"The system of bail in Philadelphia is clearly quite broken," said Reggie Shuford, executive director of the ACLU of Pennsylvania, saying it only works for the "wealthiest individuals who can buy their way out of jail."
The lawsuit was filed with the Supreme Court of Pennsylvania as a complaint against six Philadelphia arraignment court magistrates who the ACLU claims routinely violates the high court's rules. It alleges the magistrates rely too heavily on cash bail and are effectively punishing people for being poor.
The ACLU observed more than 2,000 bail hearings in recent months and found that magistrates "were regularly violating rules intended to prevent the criminalization of poverty," he said. "Philadelphia must do better."
The ACLU has filed other lawsuits challenging unfair bail practices in Alabama, Texas, Florida, Colorado, Georgia, North Carolina, Mississippi, New York and California.
The group described the hearings in Philadelphia as video conferences that typically last about two minutes, where clients don't get a chance to speak, often can't hear the proceedings and their financial situation is not taken into consideration, with bail even imposed on people receiving food stamps.
"They're making decisions about people lives that will cost them their jobs, apartments and custody of their children in the time it takes to brush your teeth," said Mary Catherine Roper, of the ACLU of Pennsylvania.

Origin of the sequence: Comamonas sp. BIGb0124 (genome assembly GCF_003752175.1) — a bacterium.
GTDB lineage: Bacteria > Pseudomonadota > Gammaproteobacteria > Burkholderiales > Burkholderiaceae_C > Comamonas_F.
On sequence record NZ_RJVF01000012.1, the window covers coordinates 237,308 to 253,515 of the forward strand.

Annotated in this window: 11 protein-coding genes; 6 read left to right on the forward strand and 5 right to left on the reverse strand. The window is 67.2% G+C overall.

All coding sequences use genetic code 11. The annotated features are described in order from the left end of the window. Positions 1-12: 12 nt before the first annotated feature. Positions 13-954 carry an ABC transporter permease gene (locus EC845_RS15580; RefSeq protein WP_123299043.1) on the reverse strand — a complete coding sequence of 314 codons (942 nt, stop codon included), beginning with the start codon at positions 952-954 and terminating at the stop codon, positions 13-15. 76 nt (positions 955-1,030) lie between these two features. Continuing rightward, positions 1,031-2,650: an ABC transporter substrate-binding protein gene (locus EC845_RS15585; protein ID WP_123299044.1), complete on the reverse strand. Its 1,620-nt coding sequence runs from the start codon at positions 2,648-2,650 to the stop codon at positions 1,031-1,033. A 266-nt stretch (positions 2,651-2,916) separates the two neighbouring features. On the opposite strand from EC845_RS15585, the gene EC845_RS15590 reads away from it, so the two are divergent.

Candace McKinley, an organizer with the Philadelphia Community Bail Fund which is a party to the suit, described how her group has raised over $300,000 since 2017 to bail out about 100 people who couldn't afford their bail.
"We've had people who have given birth while they were locked up and had their kid taken away from them," she said. "We had to scramble to post bail so they could show up at family court to try to get their child back."
Gabe Roberts, the director of communications for the First Judicial District of Pennsylvania, said the court can't comment on pending cases or filings.
A city spokesman said they had not yet reviewed the litigation and so have no comment at this time.
About a year ago, Philadelphia District Attorney Larry Krasner announced his office would no longer seek bail for minor criminal cases.
During an update on the effects of the reform last month, his office announced that 1,750 defendants were released without bail during 2018, with no increase in recidivism.
According to the First Judicial District, defendants' court-appearance rate in 2018 was the highest it has been in a decade, nearly 97 percent in Common Pleas Court and 87.5 percent in Municipal Court, the Philadelphia Inquirer reported .
Krasner's office said it didn't have any comment on the lawsuit at this time.
The problem the ACLU lawsuit is seeking to address is that the magistrates are not following the rules, and in some cases they are setting bail deliberately too high, said Mary Catherine Roper, of the ACLU of Pennsylvania.
"That is not anything the DA can fix, that is not something the public defender can fix, that is not something the city administration can fix," she said. "Honestly, these judges are not following orders and the only authority that can tell them to do that is the Pennsylvania Supreme Court."
This story has been corrected to show suit filed Tuesday, not Thursday.